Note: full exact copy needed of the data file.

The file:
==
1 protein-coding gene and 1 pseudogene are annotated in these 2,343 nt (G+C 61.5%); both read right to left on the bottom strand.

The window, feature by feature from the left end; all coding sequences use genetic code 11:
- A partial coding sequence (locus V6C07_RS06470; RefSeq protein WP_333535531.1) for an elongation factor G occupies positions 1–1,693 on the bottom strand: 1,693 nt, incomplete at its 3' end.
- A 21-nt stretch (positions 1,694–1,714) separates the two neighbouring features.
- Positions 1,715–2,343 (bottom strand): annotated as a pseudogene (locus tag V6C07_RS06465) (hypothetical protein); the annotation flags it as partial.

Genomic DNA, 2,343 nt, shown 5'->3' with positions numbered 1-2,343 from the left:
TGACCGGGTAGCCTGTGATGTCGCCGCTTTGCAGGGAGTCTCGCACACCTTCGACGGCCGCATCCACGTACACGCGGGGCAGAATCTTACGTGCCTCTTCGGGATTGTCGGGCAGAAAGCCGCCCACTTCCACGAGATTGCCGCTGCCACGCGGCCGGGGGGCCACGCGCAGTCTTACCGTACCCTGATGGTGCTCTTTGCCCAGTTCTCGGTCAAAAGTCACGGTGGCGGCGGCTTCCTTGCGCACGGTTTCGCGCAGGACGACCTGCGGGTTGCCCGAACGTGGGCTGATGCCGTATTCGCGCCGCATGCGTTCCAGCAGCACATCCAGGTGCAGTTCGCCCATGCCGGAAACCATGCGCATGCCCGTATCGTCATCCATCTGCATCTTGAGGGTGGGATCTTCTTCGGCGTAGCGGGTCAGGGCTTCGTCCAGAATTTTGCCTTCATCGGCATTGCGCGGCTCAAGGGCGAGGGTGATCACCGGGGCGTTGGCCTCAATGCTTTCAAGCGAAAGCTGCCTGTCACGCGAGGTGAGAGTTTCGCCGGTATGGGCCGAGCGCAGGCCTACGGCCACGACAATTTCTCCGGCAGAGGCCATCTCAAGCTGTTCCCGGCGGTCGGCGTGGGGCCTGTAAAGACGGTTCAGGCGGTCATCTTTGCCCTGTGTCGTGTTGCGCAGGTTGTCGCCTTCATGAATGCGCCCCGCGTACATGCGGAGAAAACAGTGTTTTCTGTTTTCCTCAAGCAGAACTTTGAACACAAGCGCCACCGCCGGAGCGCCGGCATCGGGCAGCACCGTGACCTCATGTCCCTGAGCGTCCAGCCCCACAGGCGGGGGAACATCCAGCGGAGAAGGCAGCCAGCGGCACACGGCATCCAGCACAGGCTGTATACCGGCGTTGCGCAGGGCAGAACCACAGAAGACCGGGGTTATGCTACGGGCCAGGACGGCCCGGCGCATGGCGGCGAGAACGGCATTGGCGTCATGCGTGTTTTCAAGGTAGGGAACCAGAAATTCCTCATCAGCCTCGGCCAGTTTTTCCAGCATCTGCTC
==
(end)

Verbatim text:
1 protein-coding gene and 1 pseudogene are annotated in these 2,343 nt (G+C 61.5%); both read right to left on the bottom strand.

The window, feature by feature from the left end; all coding sequences use genetic code 11:
- A partial coding sequence (locus V6C07_RS06470; RefSeq protein WP_333535531.1) for an elongation factor G occupies positions 1–1,693 on the bottom strand: 1,693 nt, incomplete at its 3' end.
- A 21-nt stretch (positions 1,694–1,714) separates the two neighbouring features.
- Positions 1,715–2,343 (bottom strand): annotated as a pseudogene (locus tag V6C07_RS06465) (hypothetical protein); the annotation flags it as partial.

Genomic DNA, 2,343 nt, shown 5'->3' with positions numbered 1-2,343 from the left:
TGACCGGGTAGCCTGTGATGTCGCCGCTTTGCAGGGAGTCTCGCACACCTTCGACGGCCGCATCCACGTACACGCGGGGCAGAATCTTACGTGCCTCTTCGGGATTGTCGGGCAGAAAGCCGCCCACTTCCACGAGATTGCCGCTGCCACGCGGCCGGGGGGCCACGCGCAGTCTTACCGTACCCTGATGGTGCTCTTTGCCCAGTTCTCGGTCAAAAGTCACGGTGGCGGCGGCTTCCTTGCGCACGGTTTCGCGCAGGACGACCTGCGGGTTGCCCGAACGTGGGCTGATGCCGTATTCGCGCCGCATGCGTTCCAGCAGCACATCCAGGTGCAGTTCGCCCATGCCGGAAACCATGCGCATGCCCGTATCGTCATCCATCTGCATCTTGAGGGTGGGATCTTCTTCGGCGTAGCGGGTCAGGGCTTCGTCCAGAATTTTGCCTTCATCGGCATTGCGCGGCTCAAGGGCGAGGGTGATCACCGGGGCGTTGGCCTCAATGCTTTCAAGCGAAAGCTGCCTGTCACGCGAGGTGAGAGTTTCGCCGGTATGGGCCGAGCGCAGGCCTACGGCCACGACAATTTCTCCGGCAGAGGCCATCTCAAGCTGTTCCCGGCGGTCGGCGTGGGGCCTGTAAAGACGGTTCAGGCGGTCATCTTTGCCCTGTGTCGTGTTGCGCAGGTTGTCGCCTTCATGAATGCGCCCCGCGTACATGCGGAGAAAACAGTGTTTTCTGTTTTCCTCAAGCAGAACTTTGAACACAAGCGCCACCGCCGGAGCGCCGGCATCGGGCAGCACCGTGACCTCATGTCCCTGAGCGTCCAGCCCCACAGGCGGGGGAACATCCAGCGGAGAAGGCAGCCAGCGGCACACGGCATCCAGCACAGGCTGTATACCGGCGTTGCGCAGGGCAGAACCACAGAAGACCGGGGTTATGCTACGGGCCAGGACGGCCCGGCGCATGGCGGCGAGAACGGCATTGGCGTCATGCGTGTTTTCAAGGTAGGGAACCAGAAATTCCTCATCAGCCTCGGCCAGTTTTTCCAGCATCTGCTC